Every single one of us is different. We all lead different lives and experience a wide variety of different things. But despite our differences, there is one thing we all share in common: the ability to stress and lose sight of the things we enjoy. It’s easy to look forward to things like the weekend and vacations. These are times when we get to leave our stresses behind us, if only for a little while. Those times are our own, and they provide a wonderful reprieve from some of the daily stressors. But vacations don’t come around as often as we’d like and weekends always melt away. Living in this constant routine of dreading the typical weekday can slowly drain us. This is why it is so imperative that we find things to look forward, little reprieves in the everyday life.
I decided to address this topic because I have struggled with this one for a long time. From the moment I wake up, I’m tempted to feel either a sense of excitement or a sense of absolute dread. I’d been of this mindset for years, but I really began to think about it a couple of years ago. My family and I were enjoying a nice reprieve in the form of a summer vacation. We spent two days in New York City, before moving on to another destination. I had diligently planned this trip and I knew exactly what I wanted to see. One of my top sights was Central Park. When I finally set foot in the park, I experienced something very interesting. As I walked farther into the park, the noise from the city slowly drifted away. As much as I enjoyed the city, the clatter of the concrete jungle sharply contrasted with the soft tranquility of the park.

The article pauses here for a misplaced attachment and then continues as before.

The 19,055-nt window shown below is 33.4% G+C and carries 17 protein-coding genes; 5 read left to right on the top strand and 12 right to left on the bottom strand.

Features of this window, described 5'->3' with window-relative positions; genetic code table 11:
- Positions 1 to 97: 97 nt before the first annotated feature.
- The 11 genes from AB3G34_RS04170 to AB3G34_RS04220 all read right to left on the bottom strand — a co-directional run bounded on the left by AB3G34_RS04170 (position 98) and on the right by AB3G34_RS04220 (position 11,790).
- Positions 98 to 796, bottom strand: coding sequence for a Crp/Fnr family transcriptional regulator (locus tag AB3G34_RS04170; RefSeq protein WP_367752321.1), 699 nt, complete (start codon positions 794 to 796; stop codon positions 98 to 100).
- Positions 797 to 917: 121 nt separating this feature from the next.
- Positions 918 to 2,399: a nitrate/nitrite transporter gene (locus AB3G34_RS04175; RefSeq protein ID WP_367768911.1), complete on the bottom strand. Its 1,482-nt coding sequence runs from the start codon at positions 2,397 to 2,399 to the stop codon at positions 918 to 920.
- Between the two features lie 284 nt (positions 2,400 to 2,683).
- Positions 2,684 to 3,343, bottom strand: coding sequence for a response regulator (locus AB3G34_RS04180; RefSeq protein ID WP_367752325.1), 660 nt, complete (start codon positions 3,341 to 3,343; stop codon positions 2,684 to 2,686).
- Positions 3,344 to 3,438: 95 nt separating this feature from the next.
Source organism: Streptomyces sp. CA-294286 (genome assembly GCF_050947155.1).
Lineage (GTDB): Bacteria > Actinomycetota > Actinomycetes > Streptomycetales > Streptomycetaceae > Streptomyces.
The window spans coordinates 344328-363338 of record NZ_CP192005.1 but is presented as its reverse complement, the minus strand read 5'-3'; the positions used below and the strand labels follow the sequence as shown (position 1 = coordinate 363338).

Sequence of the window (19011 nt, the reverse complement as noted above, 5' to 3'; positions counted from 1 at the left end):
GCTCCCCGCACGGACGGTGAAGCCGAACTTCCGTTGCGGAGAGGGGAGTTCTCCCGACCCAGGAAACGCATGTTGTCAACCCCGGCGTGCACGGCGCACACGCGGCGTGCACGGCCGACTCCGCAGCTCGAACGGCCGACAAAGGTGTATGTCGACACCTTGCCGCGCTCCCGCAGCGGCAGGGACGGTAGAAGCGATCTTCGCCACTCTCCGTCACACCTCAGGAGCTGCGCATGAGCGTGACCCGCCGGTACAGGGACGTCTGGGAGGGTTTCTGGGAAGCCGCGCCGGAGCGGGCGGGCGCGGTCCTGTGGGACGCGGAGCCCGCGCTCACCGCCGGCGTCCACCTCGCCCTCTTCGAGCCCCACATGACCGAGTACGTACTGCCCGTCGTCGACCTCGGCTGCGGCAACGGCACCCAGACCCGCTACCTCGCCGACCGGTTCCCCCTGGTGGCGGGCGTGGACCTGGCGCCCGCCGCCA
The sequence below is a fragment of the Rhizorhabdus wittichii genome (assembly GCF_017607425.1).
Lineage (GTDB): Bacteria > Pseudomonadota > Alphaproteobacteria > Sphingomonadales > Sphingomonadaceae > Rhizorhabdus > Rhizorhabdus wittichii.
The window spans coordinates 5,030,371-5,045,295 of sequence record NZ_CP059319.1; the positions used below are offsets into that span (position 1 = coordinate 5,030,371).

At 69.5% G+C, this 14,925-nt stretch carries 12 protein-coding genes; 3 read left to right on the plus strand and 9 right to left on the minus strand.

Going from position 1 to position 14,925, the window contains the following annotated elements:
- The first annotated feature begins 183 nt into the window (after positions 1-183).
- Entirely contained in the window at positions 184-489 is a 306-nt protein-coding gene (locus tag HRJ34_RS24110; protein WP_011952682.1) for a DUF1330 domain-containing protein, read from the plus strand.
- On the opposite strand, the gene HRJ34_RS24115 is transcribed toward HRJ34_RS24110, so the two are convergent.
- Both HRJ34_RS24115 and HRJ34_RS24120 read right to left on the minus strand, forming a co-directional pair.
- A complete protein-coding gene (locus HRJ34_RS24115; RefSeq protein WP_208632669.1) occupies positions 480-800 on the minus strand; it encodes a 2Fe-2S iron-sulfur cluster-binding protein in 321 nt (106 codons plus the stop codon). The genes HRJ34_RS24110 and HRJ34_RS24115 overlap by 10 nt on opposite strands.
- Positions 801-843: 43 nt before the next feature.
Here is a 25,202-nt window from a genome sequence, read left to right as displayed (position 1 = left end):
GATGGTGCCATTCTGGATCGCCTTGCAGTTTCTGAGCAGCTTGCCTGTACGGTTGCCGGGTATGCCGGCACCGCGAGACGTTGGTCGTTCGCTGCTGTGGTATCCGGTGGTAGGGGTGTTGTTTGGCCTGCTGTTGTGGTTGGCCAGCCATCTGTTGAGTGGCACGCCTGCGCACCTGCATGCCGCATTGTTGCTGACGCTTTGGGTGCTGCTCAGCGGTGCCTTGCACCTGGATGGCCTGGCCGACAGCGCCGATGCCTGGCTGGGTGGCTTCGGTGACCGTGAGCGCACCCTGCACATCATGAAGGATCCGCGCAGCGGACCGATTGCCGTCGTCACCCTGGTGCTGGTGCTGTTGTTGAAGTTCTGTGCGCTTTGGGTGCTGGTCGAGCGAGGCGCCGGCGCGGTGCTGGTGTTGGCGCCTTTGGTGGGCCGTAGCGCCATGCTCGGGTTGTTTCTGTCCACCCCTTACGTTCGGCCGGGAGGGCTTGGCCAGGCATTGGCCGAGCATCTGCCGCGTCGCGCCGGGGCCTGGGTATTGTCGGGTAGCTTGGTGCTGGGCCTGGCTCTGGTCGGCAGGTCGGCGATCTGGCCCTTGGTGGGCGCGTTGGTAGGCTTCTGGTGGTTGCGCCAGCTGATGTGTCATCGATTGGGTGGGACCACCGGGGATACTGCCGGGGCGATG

I realized that the park is the city’s reprieve from itself. But this reprieve isn’t distanced from the city, it’s located in the middle of it all. This made me think about how I can find little reprieves in my everyday life. While a break from everyday life can be beneficial, I don’t have to distance myself from my daily routine in order to find reprieve. For the past couple of years, I have been trying to make myself slow down from time to time, so that I can stop and enjoy my surroundings. My college campus has a plethora of beautiful spots to stop and take a moment. For me, I find reprieve in a beautiful landscape or a clever design. By doing this, I’ve found that reprieve serves as more than a short break. It provides me with the opportunity to reflect. I’ve even used that time to cope with my stress or develop a game plan for handling stressful situations. I’ve by no means mastered this concept, but when I take time to slow down for a little while each day, I find myself dreading the everyday a whole lot less.
Life is stressful and fast-paced. If we always run headlong from one thing to the next, it’s easy to feel like our lives are running us into the ground. But if we can carve out some time for a small reprieve, we can improve our happiness and mental clarity, and possibly enjoy our lives a little more.
This post was written in response to the Daily Post’s prompt, Reprieve.